Summary List Placement
A Domain Name System (DNS) server is a fundamental part of the backbone of the internet — without it, it would be impossible to use a web browser to find websites.
You can think of the DNS server as a phone book. When you ask your computer to load a website, the DNS server matches the website’s name with the right IP address. This lets your computer find and load it properly.
How does a DNS server work?
When you enter a URL, what you’re really doing is asking your computer to find and connect to another IP address. To do this, it uses a set of related servers, all of which form the DNS server:
The DNS recursive resolver
The root nameservers
The TLD nameservers
The authoritative nameservers
Here’s how it works.
The DNS process, step-by-step
1. You ask your web browser to load a website. Since computers don’t speak English, your browser can’t read a name like “www.insider.com” and instead needs an IP address. Because of this, it sends your request to a DNS recursive resolver. The DNS recursive resolver’s goal is to find the IP address connected to the website you entered.
2. The resolver’s first step is to find the website’s “Top Level Domain” or “TLD” — in other words, whether it’s a .com, .net, .org, or another type of site. It does this by asking the root nameserver, which keeps a list of every website in each TLD.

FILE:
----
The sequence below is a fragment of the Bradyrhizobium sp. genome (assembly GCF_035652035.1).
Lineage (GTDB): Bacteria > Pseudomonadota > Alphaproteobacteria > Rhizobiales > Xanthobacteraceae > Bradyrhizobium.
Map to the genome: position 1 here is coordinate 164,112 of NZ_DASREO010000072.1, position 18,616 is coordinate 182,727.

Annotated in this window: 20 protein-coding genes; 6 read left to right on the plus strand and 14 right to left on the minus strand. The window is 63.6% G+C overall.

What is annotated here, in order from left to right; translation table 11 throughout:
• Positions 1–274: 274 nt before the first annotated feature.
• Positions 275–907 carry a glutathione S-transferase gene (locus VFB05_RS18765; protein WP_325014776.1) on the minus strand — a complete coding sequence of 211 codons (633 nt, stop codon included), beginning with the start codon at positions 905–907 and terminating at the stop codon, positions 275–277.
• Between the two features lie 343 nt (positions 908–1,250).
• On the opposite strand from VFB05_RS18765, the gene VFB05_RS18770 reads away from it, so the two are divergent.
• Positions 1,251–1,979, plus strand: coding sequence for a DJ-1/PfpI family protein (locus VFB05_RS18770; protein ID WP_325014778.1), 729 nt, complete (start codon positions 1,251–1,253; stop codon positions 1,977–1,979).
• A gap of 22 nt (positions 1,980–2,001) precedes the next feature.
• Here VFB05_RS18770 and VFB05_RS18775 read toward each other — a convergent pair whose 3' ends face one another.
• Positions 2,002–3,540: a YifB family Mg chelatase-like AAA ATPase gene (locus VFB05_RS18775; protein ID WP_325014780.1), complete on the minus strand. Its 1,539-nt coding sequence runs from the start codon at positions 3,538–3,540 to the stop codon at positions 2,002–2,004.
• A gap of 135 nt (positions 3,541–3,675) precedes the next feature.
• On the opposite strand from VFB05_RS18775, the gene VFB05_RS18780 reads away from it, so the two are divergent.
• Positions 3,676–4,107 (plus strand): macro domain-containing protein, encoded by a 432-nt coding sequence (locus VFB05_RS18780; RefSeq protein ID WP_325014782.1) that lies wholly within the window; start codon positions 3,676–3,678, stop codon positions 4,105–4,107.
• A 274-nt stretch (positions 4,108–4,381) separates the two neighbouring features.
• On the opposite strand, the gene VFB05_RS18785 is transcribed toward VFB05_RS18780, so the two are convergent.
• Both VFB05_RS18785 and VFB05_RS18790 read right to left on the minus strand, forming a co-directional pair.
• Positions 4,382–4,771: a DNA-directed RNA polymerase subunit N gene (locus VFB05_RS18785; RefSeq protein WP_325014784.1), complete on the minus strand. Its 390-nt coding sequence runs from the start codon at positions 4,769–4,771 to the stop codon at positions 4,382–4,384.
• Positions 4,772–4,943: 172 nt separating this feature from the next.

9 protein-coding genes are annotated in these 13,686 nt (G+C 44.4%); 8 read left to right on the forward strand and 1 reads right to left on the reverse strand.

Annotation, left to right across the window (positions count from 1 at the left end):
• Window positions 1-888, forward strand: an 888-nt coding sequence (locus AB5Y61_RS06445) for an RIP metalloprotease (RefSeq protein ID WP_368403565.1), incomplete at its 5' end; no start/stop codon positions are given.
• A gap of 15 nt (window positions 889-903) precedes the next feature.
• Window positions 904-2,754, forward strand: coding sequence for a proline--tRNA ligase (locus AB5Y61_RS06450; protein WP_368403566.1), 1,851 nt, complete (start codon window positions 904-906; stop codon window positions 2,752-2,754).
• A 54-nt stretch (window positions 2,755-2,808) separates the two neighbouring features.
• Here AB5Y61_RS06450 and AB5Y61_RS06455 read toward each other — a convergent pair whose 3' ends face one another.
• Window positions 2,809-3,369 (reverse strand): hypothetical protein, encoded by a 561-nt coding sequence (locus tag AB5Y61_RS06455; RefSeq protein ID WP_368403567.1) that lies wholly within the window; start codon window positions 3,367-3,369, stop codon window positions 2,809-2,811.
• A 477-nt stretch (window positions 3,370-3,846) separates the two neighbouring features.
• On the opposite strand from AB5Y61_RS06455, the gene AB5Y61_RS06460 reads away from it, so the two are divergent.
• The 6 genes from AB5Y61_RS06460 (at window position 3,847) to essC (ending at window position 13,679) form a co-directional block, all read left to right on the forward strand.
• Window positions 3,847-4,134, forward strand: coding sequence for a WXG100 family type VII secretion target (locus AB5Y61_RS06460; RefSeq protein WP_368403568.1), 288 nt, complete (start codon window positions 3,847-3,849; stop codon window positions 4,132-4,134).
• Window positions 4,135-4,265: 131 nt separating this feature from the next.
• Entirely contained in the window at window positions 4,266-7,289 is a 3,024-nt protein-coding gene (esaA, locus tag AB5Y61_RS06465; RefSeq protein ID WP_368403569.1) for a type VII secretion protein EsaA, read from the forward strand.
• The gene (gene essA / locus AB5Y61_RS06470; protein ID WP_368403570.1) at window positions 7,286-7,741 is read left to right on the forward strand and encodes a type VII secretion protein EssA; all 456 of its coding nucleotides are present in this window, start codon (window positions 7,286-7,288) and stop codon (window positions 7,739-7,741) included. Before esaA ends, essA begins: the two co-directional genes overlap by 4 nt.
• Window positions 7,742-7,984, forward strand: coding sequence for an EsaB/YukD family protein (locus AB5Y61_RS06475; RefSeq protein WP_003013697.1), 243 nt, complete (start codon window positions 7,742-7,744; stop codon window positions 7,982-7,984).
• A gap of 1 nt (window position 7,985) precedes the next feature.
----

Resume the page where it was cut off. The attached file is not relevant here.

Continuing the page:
3. Once the resolver knows the TLD, it goes to the corresponding TLD nameserver (for example, the .com nameserver) and asks it to find the right IP address.
4. The TLD nameserver finds the IP address and hands it off to the authoritative nameserver, which will figure out if that address is correct.
5. The authoritative nameserver sends a message to the address and waits for a response — if it gets the right response, then it has the right IP address for the website you want.
6. If the IP address is correct, the authoritative nameserver sends it back to your web browser.
7. Once your web browser receives the right IP address, your webpage starts to load.
All this happens in a matter of seconds — if your internet is very fast, or you’ve visited the website recently (see below for more information), it can happen in milliseconds.
Caching can avoid calling the DNS server
If you’re visiting a new website, your browser will go through the entire process outlined above. But if it did this for every single website, things could get slow — that’s why websites you’ve visited recently are stored in your web browser’s cache.
When you try to load a website, the DNS server will first check your cache to see if the IP address is already saved there. If it is, it’ll retrieve the IP address directly from the cache, which saves time.
Each entry in the cache has a time limit associated with it, referred to as the TTL (time-to-live). The TTL for any IP address is generally about 48 …read more
Source:: Businessinsider – Tech
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